A few weeks ago I was out camping with a group of friends. We were taking part in a rock climbing class put on by the Mazamas. After spending the day out on the rocks, learning the ins and outs of climbing, we were kicking back with a potluck style barbecue cookout at the campground near the crags, sharing stories and food with other groups that were part of the same program.
As the sun set, we built a fire in the campsite’s massive 10 foot fire ring. And so it was that I found myself sitting on the edge of that ring, trying to avoid the blowing smoke, and listening to a conversation happening a few people over from me.
“I hate that word.”
“Oh, I know! It’s so sickening. Every time I hear it, I want to throw up!”
Wow, that sounds serious. What awful word could they be talking about. It must be something vile. Something representing a concept so horrendous that it was unmentionable in polite company.
And then they mentioned it.
The word, it turns out, was “sustainable.”
My mind boggled. Really? Has it gotten that bad?
The term has gotten increasing amounts of press over the last decade or so. And it’s certainly often over-used, or misused entirely.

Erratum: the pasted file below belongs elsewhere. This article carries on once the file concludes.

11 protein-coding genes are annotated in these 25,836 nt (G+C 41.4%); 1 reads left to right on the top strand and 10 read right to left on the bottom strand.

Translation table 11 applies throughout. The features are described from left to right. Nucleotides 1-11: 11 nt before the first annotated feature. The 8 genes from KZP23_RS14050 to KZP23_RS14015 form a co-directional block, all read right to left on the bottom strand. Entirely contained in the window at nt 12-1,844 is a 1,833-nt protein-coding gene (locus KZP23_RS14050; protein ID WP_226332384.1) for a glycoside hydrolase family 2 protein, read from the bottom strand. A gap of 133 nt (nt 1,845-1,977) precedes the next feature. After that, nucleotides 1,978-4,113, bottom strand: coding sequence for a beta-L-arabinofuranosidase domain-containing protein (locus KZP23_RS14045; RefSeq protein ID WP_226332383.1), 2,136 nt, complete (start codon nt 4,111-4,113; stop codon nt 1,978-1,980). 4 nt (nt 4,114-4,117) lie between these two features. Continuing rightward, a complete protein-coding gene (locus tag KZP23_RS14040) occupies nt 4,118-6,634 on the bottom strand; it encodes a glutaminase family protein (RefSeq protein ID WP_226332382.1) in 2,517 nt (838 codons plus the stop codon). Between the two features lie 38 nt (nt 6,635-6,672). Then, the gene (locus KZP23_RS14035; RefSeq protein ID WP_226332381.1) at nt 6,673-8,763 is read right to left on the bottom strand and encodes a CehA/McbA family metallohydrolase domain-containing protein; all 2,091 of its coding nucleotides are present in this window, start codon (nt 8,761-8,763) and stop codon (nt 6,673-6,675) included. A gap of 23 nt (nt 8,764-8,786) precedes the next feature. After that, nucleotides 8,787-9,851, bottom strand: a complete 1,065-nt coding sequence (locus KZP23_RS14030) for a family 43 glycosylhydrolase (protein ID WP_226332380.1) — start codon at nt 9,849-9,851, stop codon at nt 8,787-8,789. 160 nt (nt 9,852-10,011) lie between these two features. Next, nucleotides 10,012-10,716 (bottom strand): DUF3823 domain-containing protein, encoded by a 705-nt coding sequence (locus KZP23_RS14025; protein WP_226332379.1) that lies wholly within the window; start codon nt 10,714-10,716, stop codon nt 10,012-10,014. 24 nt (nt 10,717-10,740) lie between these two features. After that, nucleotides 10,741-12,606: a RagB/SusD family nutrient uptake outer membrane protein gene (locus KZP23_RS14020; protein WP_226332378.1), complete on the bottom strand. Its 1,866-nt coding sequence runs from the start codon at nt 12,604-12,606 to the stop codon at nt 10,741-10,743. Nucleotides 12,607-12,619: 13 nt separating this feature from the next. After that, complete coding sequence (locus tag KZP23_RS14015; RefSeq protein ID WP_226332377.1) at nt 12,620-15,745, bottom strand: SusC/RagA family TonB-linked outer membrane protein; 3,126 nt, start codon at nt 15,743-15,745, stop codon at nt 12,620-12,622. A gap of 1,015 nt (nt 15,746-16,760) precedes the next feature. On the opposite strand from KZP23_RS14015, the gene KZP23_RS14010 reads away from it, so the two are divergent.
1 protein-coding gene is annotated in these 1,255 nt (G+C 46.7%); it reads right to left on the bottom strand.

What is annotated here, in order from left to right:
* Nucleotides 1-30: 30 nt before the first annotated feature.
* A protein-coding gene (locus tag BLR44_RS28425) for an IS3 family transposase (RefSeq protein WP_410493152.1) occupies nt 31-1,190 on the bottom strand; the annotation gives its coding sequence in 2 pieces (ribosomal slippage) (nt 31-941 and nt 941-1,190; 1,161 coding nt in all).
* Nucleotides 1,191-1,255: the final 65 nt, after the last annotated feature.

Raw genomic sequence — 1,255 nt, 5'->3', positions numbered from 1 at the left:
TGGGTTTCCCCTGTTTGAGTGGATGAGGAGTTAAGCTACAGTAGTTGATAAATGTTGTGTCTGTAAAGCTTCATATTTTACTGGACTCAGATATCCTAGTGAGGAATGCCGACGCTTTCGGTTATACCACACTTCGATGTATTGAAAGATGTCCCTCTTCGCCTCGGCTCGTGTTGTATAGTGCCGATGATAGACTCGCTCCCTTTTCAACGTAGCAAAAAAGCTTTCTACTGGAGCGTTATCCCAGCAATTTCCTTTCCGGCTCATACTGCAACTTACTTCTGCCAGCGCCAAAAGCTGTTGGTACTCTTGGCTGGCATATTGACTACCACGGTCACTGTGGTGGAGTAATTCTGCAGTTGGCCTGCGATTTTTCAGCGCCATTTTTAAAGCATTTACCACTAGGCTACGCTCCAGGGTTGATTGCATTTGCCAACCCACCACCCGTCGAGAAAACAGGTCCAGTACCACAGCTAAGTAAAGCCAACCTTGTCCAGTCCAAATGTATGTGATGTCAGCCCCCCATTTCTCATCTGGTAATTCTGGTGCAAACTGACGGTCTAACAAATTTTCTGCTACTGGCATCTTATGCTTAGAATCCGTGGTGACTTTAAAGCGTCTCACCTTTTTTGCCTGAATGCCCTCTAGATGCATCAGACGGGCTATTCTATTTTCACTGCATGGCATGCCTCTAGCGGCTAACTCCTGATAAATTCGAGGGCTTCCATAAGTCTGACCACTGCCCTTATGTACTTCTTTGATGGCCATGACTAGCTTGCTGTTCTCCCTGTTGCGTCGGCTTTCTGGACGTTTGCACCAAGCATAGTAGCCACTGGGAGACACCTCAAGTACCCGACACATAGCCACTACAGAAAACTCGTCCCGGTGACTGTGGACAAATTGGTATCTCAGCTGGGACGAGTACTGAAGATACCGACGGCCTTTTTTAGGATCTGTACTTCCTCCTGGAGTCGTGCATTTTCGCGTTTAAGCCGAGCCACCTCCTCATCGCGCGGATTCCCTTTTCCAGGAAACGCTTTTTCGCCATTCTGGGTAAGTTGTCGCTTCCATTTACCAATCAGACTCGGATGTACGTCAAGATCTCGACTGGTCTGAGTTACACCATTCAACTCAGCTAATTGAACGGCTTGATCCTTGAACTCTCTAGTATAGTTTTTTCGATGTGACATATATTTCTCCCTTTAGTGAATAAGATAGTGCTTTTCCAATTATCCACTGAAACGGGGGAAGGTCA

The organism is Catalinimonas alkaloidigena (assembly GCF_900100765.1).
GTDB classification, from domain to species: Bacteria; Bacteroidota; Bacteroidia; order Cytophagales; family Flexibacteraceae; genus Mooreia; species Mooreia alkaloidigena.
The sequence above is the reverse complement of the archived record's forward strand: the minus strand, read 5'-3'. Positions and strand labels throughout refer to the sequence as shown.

Mostly, it’s all been about being “green.”
And that’s a very valid use of the term, but it’s missing a whole lot of the main point. Maybe that overuse of a very limited part of the actual meaning is what drove my new acquaintance to feel ill when she heard it?
It made me realize that, since I use that term fairly frequently on this site, I’d better stop to take a moment to clarify just what it is that I mean by it.
Sustainability is, at its core, a set of conditions that allows something to keep existing, as it is, indefinitely.
At that level, there’s not any value judgement. Just “will it last?”
If I win $5000, and decide to use it to improve my daily life experience by eating dinner at a fancy restaurant for $100 a meal, is that sustainable?
Of course not! I’d run out of money in less than two months and be right back where I started… albeit with a new appreciation for fine dining, and probably a few extra pounds!
Ecological sustainability is an important aspect of overall sustainability, but it’s only one part. There are others. Financial, as mentioned above. Social/Community sustainability. Internal emotional sustainability.
Everything can be evaluated for sustainability. And it should! If what you’re doing can’t last, you’re going to to have to change at some point. Why not get proactive? Why not orchestrate a change that serves you well, instead of having to react quickly and non-optimally when the well runs dry?
How do you feel about the word “Sustainable?” Does it bother you? Are there other words that make you feel ill? Let me know in the comments below.
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